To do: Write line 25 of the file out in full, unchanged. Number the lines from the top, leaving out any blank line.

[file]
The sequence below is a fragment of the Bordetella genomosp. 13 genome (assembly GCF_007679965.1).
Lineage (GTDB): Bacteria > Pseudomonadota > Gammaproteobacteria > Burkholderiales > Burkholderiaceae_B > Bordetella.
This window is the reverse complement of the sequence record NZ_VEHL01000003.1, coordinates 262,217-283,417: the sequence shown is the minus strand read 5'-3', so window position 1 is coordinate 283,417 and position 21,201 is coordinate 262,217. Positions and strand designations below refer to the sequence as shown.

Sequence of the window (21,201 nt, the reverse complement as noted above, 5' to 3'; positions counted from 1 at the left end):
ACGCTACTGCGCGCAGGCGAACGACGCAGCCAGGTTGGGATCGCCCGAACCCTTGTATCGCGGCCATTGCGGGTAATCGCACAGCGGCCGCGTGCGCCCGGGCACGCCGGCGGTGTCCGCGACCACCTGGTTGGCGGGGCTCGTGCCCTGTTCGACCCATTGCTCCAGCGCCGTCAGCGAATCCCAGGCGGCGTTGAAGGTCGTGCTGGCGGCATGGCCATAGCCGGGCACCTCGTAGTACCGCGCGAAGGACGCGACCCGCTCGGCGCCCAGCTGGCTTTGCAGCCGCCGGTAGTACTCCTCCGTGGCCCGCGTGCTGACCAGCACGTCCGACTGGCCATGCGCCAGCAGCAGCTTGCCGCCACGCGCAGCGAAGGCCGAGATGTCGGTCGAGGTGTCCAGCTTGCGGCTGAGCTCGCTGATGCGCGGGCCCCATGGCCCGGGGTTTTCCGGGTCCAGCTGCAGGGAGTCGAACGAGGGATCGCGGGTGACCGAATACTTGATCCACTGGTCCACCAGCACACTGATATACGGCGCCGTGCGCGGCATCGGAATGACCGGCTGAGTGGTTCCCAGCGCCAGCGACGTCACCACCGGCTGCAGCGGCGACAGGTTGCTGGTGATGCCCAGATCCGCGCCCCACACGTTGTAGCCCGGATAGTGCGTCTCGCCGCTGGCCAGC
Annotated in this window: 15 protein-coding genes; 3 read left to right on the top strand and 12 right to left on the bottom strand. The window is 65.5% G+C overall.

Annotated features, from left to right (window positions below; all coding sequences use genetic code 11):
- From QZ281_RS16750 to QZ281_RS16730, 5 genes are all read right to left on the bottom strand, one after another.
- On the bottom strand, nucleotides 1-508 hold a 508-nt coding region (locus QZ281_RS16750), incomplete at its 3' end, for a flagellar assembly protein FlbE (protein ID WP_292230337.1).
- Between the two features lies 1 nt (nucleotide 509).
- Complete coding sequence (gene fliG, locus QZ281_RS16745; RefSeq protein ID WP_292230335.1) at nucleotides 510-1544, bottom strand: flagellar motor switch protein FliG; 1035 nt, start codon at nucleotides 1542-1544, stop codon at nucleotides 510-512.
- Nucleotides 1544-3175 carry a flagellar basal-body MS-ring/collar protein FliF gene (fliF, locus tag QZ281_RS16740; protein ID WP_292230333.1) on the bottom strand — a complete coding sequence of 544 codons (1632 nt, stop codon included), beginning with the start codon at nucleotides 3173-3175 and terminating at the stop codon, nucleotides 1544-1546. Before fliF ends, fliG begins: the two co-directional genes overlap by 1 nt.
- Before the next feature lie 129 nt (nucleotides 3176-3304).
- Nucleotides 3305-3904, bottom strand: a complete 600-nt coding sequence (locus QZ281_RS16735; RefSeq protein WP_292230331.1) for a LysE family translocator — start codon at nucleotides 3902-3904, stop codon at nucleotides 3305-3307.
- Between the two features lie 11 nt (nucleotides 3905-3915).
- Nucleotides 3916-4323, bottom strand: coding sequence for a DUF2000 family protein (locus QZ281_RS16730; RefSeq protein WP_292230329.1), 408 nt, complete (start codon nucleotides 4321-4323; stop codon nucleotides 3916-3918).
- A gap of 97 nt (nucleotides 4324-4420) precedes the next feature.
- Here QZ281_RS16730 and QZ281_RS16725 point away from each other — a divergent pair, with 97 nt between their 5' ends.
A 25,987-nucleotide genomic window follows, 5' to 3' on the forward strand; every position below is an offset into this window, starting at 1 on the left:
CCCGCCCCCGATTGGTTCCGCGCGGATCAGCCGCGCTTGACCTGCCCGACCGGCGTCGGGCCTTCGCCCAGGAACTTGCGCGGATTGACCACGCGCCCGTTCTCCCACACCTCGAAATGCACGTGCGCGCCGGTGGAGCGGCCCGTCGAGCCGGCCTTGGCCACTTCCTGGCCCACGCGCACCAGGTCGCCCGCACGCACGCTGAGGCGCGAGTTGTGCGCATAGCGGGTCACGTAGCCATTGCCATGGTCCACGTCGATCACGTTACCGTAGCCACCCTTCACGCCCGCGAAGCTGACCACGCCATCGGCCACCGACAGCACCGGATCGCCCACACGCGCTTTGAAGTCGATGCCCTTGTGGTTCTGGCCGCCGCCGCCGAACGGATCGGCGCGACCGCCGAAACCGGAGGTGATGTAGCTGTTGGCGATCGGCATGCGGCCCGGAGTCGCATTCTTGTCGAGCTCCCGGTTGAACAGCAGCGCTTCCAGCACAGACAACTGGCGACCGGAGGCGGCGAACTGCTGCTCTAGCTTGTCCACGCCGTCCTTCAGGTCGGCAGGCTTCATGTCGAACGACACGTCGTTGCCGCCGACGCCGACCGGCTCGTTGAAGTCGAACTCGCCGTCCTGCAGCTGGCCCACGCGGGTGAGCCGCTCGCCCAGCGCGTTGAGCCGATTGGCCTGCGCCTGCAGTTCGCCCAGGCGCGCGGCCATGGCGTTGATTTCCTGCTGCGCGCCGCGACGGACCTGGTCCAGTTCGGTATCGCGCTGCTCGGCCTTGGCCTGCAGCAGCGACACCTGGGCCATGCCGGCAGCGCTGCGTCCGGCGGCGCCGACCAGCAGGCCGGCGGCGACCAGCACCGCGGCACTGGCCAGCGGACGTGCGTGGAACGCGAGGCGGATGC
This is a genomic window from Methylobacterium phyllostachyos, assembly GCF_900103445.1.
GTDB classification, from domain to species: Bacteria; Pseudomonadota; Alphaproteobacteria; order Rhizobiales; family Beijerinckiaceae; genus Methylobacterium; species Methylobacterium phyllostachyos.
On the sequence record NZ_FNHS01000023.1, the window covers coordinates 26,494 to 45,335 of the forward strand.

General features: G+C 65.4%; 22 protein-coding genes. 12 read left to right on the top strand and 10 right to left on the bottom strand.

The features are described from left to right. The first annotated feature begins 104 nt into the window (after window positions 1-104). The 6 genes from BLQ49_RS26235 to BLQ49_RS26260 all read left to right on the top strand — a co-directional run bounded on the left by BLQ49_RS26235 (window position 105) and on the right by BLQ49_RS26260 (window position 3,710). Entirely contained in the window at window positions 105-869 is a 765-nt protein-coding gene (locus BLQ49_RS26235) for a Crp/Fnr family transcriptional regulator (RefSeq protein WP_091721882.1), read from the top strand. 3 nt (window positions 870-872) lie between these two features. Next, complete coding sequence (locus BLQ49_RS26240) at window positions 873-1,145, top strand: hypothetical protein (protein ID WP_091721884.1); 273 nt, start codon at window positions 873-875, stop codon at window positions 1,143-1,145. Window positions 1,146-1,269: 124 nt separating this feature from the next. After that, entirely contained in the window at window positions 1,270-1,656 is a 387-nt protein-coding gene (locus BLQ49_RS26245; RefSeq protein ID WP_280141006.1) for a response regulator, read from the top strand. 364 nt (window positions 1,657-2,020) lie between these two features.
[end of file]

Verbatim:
The features are described from left to right. The first annotated feature begins 104 nt into the window (after window positions 1-104). The 6 genes from BLQ49_RS26235 to BLQ49_RS26260 all read left to right on the top strand — a co-directional run bounded on the left by BLQ49_RS26235 (window position 105) and on the right by BLQ49_RS26260 (window position 3,710). Entirely contained in the window at window positions 105-869 is a 765-nt protein-coding gene (locus BLQ49_RS26235) for a Crp/Fnr family transcriptional regulator (RefSeq protein WP_091721882.1), read from the top strand. 3 nt (window positions 870-872) lie between these two features. Next, complete coding sequence (locus BLQ49_RS26240) at window positions 873-1,145, top strand: hypothetical protein (protein ID WP_091721884.1); 273 nt, start codon at window positions 873-875, stop codon at window positions 1,143-1,145. Window positions 1,146-1,269: 124 nt separating this feature from the next. After that, entirely contained in the window at window positions 1,270-1,656 is a 387-nt protein-coding gene (locus BLQ49_RS26245; RefSeq protein ID WP_280141006.1) for a response regulator, read from the top strand. 364 nt (window positions 1,657-2,020) lie between these two features.